Born in China’s Shandong province in 1970, Yuan studied applied mathematics in his undergraduate degree at the Shandong University of Science and Technology.
During his undergraduate degree, which he started in 1987, Yuan was inspired to develop videotelephony software as he took 10-hour train rides to visit his girlfriend. Keen to reduce the amount of time he spent travelling, Yuan wanted to look for a different way to ‘visit’ her.
"I was only able to see her twice a year and it took more than 10 hours to get there by train," Yuan told Forbes in 2017. "I was young then — 18 or 19 years old — and I thought it would be fantastic if in the future there was a device where I could just click a button and see her and talk to her."
Taking inspiration from Gates
After completing his undergraduate degree, Yuan embarked on a master’s degree in geology engineering from China University of Mining and Technology in Bejing. He continued to live in Bejing following his master’s degree and attended training sessions in Japan for four months.
It was in Japan where Yuan saw Bill Gates speak at a conference in 1995 when he became inspired to join the tech boom in the US.
Although his visa application was denied eight times before he was allowed to move to California, 27-year-old Yuan moved to the States in 1997 to work at WebEx, a web conferencing startup. He was one of the first 20 people to be hired.
Starting out in the States
WebEx was acquired by Cisco Systems in 2007 and at the same time, Yuan became vice president of engineering. Just four years later Yuan pitched a new smart-phone friendly video conferencing system to Cisco management.
The company rejected Yuan’s idea so the entrepreneur left to establish his own company, Zoom Video Communications in 2011. Originally called Saasbee, Inc, Yuan founded the company with a team of 40 engineers and launched its first software in 2013.
"Cisco was more focused on social networking, trying to make an enterprise Facebook," Yuan told Forbes. "Cisco made a mistake. Three years after I left, they realized what I said was right."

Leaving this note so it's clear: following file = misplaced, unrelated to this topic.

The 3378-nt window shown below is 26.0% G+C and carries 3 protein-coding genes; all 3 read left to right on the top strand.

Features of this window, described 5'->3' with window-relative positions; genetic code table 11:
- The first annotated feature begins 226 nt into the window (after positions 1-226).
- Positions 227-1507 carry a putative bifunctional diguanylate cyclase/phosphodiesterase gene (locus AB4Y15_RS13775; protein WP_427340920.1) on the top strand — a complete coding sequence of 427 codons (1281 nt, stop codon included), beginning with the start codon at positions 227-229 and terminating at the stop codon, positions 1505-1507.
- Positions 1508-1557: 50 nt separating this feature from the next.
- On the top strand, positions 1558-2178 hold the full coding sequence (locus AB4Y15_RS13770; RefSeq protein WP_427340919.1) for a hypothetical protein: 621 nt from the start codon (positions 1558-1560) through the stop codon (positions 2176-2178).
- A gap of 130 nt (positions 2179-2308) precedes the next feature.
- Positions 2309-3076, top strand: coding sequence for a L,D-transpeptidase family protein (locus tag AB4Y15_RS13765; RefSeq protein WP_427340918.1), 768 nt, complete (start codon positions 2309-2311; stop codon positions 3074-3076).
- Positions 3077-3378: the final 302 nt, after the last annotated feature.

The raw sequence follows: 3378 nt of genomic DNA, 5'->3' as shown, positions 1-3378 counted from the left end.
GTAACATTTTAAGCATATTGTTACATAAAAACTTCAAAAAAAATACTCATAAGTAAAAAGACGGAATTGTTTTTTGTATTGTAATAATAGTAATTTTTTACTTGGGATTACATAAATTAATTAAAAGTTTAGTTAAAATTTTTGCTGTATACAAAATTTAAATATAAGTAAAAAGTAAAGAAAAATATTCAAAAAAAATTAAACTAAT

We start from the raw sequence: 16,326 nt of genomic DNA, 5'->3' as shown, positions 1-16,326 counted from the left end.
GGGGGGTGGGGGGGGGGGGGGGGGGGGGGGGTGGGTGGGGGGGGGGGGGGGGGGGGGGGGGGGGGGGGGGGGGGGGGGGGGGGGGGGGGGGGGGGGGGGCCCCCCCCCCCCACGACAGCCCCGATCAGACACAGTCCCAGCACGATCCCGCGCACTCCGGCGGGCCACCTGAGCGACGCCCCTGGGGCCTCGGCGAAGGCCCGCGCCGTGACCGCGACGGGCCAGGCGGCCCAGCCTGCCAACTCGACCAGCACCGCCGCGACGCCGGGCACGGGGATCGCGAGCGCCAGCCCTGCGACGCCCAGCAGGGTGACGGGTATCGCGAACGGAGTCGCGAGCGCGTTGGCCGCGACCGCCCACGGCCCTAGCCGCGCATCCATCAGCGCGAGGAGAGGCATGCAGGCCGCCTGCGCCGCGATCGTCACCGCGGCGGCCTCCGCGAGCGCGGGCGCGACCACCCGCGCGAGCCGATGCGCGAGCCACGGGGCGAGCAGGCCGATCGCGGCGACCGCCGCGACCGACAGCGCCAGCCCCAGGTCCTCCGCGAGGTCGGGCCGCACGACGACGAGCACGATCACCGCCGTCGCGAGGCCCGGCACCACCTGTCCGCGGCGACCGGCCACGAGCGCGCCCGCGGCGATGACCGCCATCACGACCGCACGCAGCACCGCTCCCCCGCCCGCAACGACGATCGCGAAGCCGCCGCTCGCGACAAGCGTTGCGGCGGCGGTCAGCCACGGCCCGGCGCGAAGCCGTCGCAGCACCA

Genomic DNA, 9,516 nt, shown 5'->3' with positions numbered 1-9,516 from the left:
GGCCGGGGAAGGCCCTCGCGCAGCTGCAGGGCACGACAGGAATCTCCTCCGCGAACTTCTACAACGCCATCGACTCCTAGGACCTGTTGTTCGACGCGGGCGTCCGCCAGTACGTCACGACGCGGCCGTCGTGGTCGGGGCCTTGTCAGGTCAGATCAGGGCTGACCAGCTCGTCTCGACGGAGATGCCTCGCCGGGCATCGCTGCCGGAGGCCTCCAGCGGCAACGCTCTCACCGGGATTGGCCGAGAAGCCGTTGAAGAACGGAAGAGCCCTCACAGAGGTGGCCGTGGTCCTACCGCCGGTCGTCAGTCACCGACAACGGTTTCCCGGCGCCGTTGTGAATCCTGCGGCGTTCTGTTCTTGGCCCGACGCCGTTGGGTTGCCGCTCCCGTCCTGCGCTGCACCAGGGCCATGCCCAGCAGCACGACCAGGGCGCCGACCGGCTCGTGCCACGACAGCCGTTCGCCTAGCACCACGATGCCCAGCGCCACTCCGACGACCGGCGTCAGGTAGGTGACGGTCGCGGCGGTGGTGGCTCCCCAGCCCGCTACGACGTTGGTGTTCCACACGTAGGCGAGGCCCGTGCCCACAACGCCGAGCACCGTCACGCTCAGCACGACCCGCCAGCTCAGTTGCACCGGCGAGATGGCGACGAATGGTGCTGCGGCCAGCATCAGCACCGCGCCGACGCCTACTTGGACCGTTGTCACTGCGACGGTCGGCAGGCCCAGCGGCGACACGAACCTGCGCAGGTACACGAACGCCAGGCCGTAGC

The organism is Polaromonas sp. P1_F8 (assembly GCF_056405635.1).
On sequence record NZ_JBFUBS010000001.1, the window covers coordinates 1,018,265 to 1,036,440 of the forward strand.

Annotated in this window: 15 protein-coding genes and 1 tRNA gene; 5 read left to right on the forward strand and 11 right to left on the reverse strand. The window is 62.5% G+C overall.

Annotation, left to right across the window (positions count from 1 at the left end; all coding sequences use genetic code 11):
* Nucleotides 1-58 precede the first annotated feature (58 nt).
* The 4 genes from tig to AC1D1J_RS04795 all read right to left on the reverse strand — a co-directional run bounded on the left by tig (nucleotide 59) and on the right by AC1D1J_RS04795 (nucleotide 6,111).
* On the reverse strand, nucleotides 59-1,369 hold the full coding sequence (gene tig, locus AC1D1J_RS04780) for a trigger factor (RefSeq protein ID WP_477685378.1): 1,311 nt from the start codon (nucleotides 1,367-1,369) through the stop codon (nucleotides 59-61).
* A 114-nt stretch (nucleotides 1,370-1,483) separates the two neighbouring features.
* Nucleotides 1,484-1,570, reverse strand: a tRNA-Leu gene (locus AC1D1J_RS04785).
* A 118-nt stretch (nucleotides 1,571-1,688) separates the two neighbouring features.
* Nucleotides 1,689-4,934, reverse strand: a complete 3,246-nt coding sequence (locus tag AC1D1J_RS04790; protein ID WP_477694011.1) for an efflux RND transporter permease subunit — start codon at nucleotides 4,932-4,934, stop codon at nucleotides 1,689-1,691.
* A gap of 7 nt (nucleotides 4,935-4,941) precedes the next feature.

The growth of Zoom
After years of development, Zoom became one of the most widely used web-conferencing products in the world. Over 40 million had used the platform and the company had gained more than 2,500 academic customers since 2015.
"During the early stages of Zoom, I personally emailed every customer who cancelled our service," Yuan said in an interview with Thrive Global in 2017.
He continued: "One customer replied to my note and accused me of sending auto-generated emails "impersonating" the CEO — he said Zoom was a dishonest company! I wrote back that the email was indeed from me, and that it wasn't generated by one of our marketing tools. He still didn't believe me, so I wrote back again and offered to meet him on a Zoom call right that minute to prove it was me writing the emails. That call never did take place, but he stopped accusing Zoom of being dishonest!"
In 2019, Zoom became a public company via an initial public offering, at which time Yuan became a billionaire.
The impact of COVID-19
The COVID-19 pandemic saw more and more people and businesses turn to Zoom for business meetings or to catch up with family and friends during isolation.
This acceleration saw Yuan’s wealth increase and as of September 2020 his estimated net worth was around US$16.4bn, a figure 360% higher than his net worth at the beginning of the year.
During the same year, Yuan was named 2020 Time Businessperson of the Year and was included in the Time 100 Most Influential People of 2020
Yuan transferred $6bn of Zoom shares to Grantor Retained Annuity Trust, for which Yuan is a trustee, in March 2021.